Third, the adverse consequences of climate change and environmental degradation, including in relation to armed conflict and on the protection of civilians, remain of the utmost concern and need an urgent collective response. The EU condemns the use of the destruction of the environment as a means of warfare, especially where there is direct dependency of the civilian population on its natural resources for water, food and livelihoods or scarce access to either. The EU and its Member States are committed to advocating globally for the protection of the natural environment in armed conflict, through supporting IHL compliance and by taking all appropriate measures to address the protection needs of civilians.
Fourth, the EU and Member States note with grave concern the latest figures on food insecurity, which are unprecedented in both scale and severity. We welcome the international efforts to address this crisis, such as the “G7 Famine Prevention and Humanitarian Crises Compact”, and the increased allocations for humanitarian assistance by the main global donors, including the EU. However, these efforts are still insufficient to cover the needs. We call on increased contributions from international partners, including by broadening the base of donors to the UN-coordinated financial system, and to explore possibilities to increase flexible and unearmarked funding. Conflict remains the main driver of hunger and more efforts are needed to alleviate hunger in armed conflict in line with UNSC resolution 2417. Conflict displaces people, damages vital infrastructure, disrupts local markets and reduces access – resulting in the destruction of food systems and widespread food insecurity. In conflict-affected areas, securing rapid, safe and unhindered humanitarian access and respect of IHL is of utmost importance. The EU and its Member States are intensifying their advocacy efforts in this respect, and call on Security Council members to join forces in this endeavour.
Fifth, attacks on medical facilities and medical workers in armed conflicts have a devastating impact on the protection of civilians, both in the short and long term. Five years after the adoption of UN Security Council Resolution 2286, drafted by Spain, together with Egypt, Japan, New Zeland and Uruguay, and in light of the current pandemic, we need to redouble our efforts to ensure that medical workers and facilities are no longer subject to attacks. Action is needed at the multilateral, national and community level. The EU is committed to supporting the collection and analysis of data on attacks against medical workers and facilities by WHO through the surveillance system for attacks on health care, to promoting peer-to-peer exchanges on data collection and to protecting victims of IHL violations. Perpetrators must be held into account. The EU remains firmly engaged in supporting partners to ensure continuity of medical care in high-risk contexts and assist front line medical personnel.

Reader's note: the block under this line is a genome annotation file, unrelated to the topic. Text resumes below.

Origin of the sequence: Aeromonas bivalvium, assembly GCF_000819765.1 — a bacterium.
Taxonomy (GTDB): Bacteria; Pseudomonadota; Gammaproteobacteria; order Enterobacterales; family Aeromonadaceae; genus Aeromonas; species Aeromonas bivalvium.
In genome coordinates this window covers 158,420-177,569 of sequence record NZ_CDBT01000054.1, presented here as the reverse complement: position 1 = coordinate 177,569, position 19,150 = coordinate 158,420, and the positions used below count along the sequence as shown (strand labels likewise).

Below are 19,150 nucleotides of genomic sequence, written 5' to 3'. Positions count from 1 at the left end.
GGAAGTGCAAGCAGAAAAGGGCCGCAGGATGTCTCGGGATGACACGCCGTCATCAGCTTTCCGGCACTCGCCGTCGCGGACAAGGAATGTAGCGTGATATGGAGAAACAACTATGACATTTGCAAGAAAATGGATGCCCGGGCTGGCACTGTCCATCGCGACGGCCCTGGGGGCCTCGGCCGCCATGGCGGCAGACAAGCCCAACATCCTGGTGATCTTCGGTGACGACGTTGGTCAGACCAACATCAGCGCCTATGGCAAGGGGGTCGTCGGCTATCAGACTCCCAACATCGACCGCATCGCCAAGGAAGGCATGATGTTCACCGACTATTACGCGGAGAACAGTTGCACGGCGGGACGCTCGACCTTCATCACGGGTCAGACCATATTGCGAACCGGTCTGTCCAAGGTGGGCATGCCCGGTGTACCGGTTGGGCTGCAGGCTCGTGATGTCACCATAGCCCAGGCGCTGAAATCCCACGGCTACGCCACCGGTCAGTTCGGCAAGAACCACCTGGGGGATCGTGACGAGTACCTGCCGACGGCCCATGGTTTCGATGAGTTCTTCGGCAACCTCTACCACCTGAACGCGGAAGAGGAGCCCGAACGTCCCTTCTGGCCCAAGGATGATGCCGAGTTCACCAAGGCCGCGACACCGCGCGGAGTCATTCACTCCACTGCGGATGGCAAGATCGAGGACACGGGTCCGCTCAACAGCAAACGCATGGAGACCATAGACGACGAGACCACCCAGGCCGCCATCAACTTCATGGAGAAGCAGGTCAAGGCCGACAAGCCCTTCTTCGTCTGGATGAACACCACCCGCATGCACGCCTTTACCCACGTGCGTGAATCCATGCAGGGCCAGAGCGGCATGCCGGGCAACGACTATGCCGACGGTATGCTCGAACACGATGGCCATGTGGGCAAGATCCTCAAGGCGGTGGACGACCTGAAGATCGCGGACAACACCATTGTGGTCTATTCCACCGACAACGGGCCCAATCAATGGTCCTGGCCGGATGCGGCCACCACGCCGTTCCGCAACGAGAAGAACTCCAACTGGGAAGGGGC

For the protection of medical personnel and infrastructures, the adoption and implementation of adequate military policy at the strategic, operational and tactical level throughout military operations is also essential. Training of the armed forces is key. IHL conformity and awareness about the protection of civilians are central elements in the planning and conduct of all the civilian and military EU crisis management missions and operations. The ICRC has also been instrumental in providing practical guidance to this end through the adoption of the guidance document “Protecting Health Care: Guidance for the Armed Forces.”
Beyond medical care, we need to strengthen our efforts to protect humanitarian workers from attacks and safeguard humanitarian space. The EU, together with France, Germany, Mexico, Norway, Niger, and Switzerland, has started co-hosting a discussion series on the protection of humanitarian and medical workers in armed conflict. This will contribute to the development of key elements of the “Call for Action to strengthen respect for international humanitarian law and principled humanitarian action”, launched by Germany and France and endorsed by all the co-hosts of the discussion series. The EU is committed to avoid any potential negative impact of sanctions and counter-terrorism measures on principled humanitarian action.
Finally, the EU and Member States consider the immunization against COVID-19 as a global public good and advocate for equitable, timely and affordable access to effective, safe, and quality vaccines and any other health products related to Covid-19 for all. The EU and its Member States support the COVAX Facility and welcome the establishment of the Humanitarian Buffer. We will continue to ensuring that vaccines reach all who need them, including conflict-affected people, leaving no one behind. We support distribution and vaccination campaigns, promote vaccine sharing and provide support to production capacities.
The effective protection of civilians in armed conflicts requires sustained collective efforts. We count on the Security Council, and the international community, to take firm and continued action in this endeavour.
* The Republic of North Macedonia, Montenegro, Serbia and Albania continue to be part of the Stabilisation and Association Process.